Misunderstandings between technical and non-technical staff can also occur about levels of effort. Development efforts that might seem like they should be very easy or straightforward from a business perspective may actually take a lot more effort to code; if the developer doesn’t explain this then there can be issues around expectations.
Sometimes the misunderstandings are more fundamental. There is nothing worse than when an IT professional is slightly patronising to a non-IT professional, or when a marketer assumes a developer is a geek with no appreciation of business processes.
Actually, when both IT and non-IT folk take time to explain their perspective, the considerations they take into account when making decisions, or even try to explain approaches in non-technical terms, the magic can really happen. For example, when we find non-IT people better understand how Sitecore works, it can lead to better planning, functional requirements and more.
5. Honesty isn’t just best, it’s critical
Sometimes projects can go wrong and there can be tension, particularly when there is pressure and tight deadlines. Here being able to be honest when there are issues or upcoming issues, means they can be more easily resolved. Here account managers and project managers can play an important role in ensuring when something difficult needs to be said, it can be said. When there is the ability to do this, it can lead to much better communication all round.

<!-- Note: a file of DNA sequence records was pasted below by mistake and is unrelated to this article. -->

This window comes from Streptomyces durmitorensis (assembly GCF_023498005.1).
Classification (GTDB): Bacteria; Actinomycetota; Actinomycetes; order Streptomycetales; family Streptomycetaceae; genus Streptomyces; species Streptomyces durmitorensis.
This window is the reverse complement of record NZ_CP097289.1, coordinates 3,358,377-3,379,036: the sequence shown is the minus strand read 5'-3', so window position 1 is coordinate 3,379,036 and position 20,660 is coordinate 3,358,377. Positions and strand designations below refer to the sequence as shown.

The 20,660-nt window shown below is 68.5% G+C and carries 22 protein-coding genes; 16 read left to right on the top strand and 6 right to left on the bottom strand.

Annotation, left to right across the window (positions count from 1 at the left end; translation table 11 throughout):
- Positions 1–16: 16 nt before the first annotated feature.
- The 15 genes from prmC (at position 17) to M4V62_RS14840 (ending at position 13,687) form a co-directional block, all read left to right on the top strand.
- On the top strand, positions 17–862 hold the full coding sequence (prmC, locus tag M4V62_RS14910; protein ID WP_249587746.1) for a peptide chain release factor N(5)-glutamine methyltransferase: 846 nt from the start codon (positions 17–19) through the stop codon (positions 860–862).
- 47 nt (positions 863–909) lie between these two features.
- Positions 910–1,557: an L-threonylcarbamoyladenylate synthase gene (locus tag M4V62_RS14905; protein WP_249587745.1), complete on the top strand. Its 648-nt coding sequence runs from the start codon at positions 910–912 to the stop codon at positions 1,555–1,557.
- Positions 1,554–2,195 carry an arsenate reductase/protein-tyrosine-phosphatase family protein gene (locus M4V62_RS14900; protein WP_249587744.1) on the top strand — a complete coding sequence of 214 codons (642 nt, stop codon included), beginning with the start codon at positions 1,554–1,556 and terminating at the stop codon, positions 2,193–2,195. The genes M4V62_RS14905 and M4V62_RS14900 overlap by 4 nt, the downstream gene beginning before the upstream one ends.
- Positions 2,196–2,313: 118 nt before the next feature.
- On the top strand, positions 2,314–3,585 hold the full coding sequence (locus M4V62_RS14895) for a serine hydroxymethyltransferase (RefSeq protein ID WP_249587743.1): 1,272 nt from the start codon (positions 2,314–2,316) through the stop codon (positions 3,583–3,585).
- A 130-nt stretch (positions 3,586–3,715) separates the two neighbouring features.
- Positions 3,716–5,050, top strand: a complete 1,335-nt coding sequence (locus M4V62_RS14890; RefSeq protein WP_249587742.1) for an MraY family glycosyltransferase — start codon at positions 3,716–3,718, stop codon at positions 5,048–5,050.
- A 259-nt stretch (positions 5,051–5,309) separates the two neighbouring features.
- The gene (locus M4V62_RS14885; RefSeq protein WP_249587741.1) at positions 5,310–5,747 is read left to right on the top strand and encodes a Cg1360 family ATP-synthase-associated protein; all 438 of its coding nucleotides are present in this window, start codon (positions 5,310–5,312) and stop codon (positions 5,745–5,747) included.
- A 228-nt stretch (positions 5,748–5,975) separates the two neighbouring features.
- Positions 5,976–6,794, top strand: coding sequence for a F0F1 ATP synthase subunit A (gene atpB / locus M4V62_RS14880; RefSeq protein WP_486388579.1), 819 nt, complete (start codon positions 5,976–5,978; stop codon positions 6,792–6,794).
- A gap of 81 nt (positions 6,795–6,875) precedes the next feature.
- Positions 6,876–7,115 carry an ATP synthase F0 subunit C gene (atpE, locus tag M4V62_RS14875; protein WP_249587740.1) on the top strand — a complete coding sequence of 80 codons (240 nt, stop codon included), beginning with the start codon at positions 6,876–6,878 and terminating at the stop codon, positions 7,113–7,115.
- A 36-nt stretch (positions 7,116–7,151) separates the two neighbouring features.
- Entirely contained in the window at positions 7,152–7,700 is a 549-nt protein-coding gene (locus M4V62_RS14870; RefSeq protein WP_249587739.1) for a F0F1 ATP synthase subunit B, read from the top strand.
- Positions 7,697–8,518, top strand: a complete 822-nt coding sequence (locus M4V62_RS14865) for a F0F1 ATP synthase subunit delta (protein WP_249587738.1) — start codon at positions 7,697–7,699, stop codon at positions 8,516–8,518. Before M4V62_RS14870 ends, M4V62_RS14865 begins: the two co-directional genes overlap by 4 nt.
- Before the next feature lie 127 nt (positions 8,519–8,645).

Taking the time to also carry out project reviews and looking at how things could be improved can also be very valuable and lay down an excellent path for the future.
6. Introduce the team
Over time marketing teams and client teams change. Having a mechanism to introduce the team and also meet in a social setting can help provide a social glue that can support good communication.
7. Keep on working at communication
As relationships between agencies and clients mature, things can change. There may be less commercial opportunities or perhaps the work moves from an intense project to a less intense support and maintenance relationship. Like any working relationship, it is important that both parties keep on working at communication because fundamentally relationships and priorities change in ways that can impact everyday communication.
Good communication is at the heart of everything we do
We love working with clients for the long term and good communication is at the heart of everything we do. If you’d like to discuss better agency-client communication, then get in touch!